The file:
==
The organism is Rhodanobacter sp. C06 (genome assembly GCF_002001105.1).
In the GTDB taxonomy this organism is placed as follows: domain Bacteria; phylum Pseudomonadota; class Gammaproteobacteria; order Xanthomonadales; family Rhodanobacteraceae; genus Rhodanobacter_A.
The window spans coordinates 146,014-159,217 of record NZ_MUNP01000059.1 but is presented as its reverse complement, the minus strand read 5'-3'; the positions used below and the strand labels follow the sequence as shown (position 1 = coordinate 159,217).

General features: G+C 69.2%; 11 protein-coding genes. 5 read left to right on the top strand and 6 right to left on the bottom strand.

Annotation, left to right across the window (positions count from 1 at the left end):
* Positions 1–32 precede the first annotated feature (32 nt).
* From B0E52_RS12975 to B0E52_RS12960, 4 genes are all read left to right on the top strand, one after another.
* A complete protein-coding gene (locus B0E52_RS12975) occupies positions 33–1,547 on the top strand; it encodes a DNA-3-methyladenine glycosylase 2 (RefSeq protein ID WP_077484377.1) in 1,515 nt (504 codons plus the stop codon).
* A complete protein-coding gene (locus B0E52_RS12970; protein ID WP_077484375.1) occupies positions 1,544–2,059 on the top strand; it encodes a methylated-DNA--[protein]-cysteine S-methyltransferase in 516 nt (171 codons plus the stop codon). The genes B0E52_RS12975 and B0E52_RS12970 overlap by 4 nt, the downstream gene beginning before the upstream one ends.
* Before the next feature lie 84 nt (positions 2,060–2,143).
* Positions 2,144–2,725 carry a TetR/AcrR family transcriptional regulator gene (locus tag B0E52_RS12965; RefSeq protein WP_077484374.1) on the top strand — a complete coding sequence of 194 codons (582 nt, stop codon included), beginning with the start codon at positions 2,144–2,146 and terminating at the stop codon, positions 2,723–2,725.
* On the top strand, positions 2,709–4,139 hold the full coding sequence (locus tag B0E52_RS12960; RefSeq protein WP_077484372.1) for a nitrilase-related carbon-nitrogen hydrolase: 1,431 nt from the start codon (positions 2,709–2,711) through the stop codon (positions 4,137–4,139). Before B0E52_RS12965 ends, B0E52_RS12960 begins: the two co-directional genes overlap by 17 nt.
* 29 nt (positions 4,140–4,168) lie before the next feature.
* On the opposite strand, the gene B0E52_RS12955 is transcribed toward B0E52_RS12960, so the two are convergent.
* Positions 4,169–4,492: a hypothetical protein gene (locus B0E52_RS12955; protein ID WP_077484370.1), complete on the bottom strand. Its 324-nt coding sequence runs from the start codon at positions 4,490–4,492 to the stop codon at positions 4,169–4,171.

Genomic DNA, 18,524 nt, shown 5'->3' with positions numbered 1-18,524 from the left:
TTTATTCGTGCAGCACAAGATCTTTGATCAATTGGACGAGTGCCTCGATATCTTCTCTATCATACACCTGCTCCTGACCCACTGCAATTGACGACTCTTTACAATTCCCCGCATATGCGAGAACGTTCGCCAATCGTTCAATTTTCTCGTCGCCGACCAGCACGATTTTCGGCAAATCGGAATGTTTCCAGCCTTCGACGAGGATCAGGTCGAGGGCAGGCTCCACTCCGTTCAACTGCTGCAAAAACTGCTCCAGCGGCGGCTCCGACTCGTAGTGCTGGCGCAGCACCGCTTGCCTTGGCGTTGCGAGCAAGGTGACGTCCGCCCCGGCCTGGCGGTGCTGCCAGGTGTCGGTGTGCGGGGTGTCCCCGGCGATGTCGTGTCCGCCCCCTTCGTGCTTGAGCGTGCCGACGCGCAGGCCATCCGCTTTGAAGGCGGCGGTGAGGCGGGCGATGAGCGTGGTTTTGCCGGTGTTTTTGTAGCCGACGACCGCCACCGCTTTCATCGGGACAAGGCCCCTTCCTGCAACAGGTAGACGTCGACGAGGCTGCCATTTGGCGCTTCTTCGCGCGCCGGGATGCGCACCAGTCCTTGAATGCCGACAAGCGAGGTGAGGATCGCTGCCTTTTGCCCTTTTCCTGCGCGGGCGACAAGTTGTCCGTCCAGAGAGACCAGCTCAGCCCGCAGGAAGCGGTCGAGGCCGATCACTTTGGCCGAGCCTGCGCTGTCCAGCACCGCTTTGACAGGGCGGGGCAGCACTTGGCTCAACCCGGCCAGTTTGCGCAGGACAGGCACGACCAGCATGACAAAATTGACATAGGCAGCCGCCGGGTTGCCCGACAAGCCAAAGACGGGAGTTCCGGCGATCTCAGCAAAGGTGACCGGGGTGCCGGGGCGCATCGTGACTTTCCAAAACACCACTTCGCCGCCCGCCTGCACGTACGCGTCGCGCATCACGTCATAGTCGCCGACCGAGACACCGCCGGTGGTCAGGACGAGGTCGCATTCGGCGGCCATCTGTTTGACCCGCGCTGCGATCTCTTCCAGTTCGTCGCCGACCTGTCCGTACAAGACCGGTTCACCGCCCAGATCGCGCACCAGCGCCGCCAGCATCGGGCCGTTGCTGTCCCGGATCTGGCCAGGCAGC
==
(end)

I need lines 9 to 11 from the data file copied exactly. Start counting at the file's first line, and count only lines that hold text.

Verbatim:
* A complete protein-coding gene (locus B0E52_RS12970; protein ID WP_077484375.1) occupies positions 1,544–2,059 on the top strand; it encodes a methylated-DNA--[protein]-cysteine S-methyltransferase in 516 nt (171 codons plus the stop codon). The genes B0E52_RS12975 and B0E52_RS12970 overlap by 4 nt, the downstream gene beginning before the upstream one ends.
* Before the next feature lie 84 nt (positions 2,060–2,143).
* Positions 2,144–2,725 carry a TetR/AcrR family transcriptional regulator gene (locus tag B0E52_RS12965; RefSeq protein WP_077484374.1) on the top strand — a complete coding sequence of 194 codons (582 nt, stop codon included), beginning with the start codon at positions 2,144–2,146 and terminating at the stop codon, positions 2,723–2,725.